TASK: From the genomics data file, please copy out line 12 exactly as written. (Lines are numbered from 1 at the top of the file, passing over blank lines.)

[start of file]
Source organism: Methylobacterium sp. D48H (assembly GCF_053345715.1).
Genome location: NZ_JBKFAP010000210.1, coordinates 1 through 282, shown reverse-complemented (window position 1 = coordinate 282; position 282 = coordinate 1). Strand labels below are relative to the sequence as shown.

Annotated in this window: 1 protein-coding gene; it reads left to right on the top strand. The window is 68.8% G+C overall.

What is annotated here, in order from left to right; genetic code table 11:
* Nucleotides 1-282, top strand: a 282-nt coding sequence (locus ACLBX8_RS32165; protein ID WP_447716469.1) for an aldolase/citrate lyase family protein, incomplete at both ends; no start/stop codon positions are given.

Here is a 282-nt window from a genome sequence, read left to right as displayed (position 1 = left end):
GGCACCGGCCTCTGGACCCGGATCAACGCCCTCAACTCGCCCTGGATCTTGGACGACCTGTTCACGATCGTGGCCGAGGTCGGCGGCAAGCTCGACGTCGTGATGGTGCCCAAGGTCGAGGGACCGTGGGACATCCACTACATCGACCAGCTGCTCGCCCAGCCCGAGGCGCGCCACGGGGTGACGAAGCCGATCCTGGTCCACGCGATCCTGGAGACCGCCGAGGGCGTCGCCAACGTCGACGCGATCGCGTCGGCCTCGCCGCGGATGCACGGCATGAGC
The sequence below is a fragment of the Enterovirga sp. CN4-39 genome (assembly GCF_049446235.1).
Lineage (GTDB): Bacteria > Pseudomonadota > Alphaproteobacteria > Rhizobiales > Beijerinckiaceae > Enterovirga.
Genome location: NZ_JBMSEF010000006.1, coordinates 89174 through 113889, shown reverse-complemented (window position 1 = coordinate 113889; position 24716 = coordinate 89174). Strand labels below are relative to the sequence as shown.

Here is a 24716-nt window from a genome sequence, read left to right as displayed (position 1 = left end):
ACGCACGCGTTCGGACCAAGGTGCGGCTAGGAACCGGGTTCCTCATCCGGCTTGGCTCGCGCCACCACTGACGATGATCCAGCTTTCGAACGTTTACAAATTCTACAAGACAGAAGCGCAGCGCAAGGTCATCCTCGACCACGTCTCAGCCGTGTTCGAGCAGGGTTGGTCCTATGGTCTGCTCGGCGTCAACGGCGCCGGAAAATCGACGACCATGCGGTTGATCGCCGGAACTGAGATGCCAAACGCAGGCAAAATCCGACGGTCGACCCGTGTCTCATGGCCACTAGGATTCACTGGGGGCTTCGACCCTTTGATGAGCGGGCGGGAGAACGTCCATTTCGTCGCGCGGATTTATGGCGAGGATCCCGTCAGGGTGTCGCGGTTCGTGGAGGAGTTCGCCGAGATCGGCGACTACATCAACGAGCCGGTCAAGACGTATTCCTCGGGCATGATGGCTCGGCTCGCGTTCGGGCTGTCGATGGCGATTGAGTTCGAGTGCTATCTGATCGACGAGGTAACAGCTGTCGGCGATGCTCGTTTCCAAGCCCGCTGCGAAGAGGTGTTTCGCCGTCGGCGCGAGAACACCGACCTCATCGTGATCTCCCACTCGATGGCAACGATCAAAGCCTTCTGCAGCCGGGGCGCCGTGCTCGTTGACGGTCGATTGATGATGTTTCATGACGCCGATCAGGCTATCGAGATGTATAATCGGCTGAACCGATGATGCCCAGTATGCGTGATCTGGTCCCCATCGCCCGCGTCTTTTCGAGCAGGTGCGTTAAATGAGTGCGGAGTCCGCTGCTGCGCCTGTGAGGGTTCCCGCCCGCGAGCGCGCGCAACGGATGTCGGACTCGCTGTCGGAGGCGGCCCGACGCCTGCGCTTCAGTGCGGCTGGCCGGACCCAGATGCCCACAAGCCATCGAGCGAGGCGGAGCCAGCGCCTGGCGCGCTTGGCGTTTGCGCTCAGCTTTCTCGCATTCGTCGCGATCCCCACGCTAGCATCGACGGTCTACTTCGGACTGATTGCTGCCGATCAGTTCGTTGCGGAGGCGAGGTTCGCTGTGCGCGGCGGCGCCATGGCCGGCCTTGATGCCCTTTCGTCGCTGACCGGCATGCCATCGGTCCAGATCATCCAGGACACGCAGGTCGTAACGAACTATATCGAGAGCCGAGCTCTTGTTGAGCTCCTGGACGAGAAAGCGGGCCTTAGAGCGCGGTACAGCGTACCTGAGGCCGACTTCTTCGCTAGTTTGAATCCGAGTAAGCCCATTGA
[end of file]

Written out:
ACGCACGCGTTCGGACCAAGGTGCGGCTAGGAACCGGGTTCCTCATCCGGCTTGGCTCGCGCCACCACTGACGATGATCCAGCTTTCGAACGTTTACAAATTCTACAAGACAGAAGCGCAGCGCAAGGTCATCCTCGACCACGTCTCAGCCGTGTTCGAGCAGGGTTGGTCCTATGGTCTGCTCGGCGTCAACGGCGCCGGAAAATCGACGACCATGCGGTTGATCGCCGGAACTGAGATGCCAAACGCAGGCAAAATCCGACGGTCGACCCGTGTCTCATGGCCACTAGGATTCACTGGGGGCTTCGACCCTTTGATGAGCGGGCGGGAGAACGTCCATTTCGTCGCGCGGATTTATGGCGAGGATCCCGTCAGGGTGTCGCGGTTCGTGGAGGAGTTCGCCGAGATCGGCGACTACATCAACGAGCCGGTCAAGACGTATTCCTCGGGCATGATGGCTCGGCTCGCGTTCGGGCTGTCGATGGCGATTGAGTTCGAGTGCTATCTGATCGACGAGGTAACAGCTGTCGGCGATGCTCGTTTCCAAGCCCGCTGCGAAGAGGTGTTTCGCCGTCGGCGCGAGAACACCGACCTCATCGTGATCTCCCACTCGATGGCAACGATCAAAGCCTTCTGCAGCCGGGGCGCCGTGCTCGTTGACGGTCGATTGATGATGTTTCATGACGCCGATCAGGCTATCGAGATGTATAATCGGCTGAACCGATGATGCCCAGTATGCGTGATCTGGTCCCCATCGCCCGCGTCTTTTCGAGCAGGTGCGTTAAATGAGTGCGGAGTCCGCTGCTGCGCCTGTGAGGGTTCCCGCCCGCGAGCGCGCGCAACGGATGTCGGACTCGCTGTCGGAGGCGGCCCGACGCCTGCGCTTCAGTGCGGCTGGCCGGACCCAGATGCCCACAAGCCATCGAGCGAGGCGGAGCCAGCGCCTGGCGCGCTTGGCGTTTGCGCTCAGCTTTCTCGCATTCGTCGCGATCCCCACGCTAGCATCGACGGTCTACTTCGGACTGATTGCTGCCGATCAGTTCGTTGCGGAGGCGAGGTTCGCTGTGCGCGGCGGCGCCATGGCCGGCCTTGATGCCCTTTCGTCGCTGACCGGCATGCCATCGGTCCAGATCATCCAGGACACGCAGGTCGTAACGAACTATATCGAGAGCCGAGCTCTTGTTGAGCTCCTGGACGAGAAAGCGGGCCTTAGAGCGCGGTACAGCGTACCTGAGGCCGACTTCTTCGCTAGTTTGAATCCGAGTAAGCCCATTGA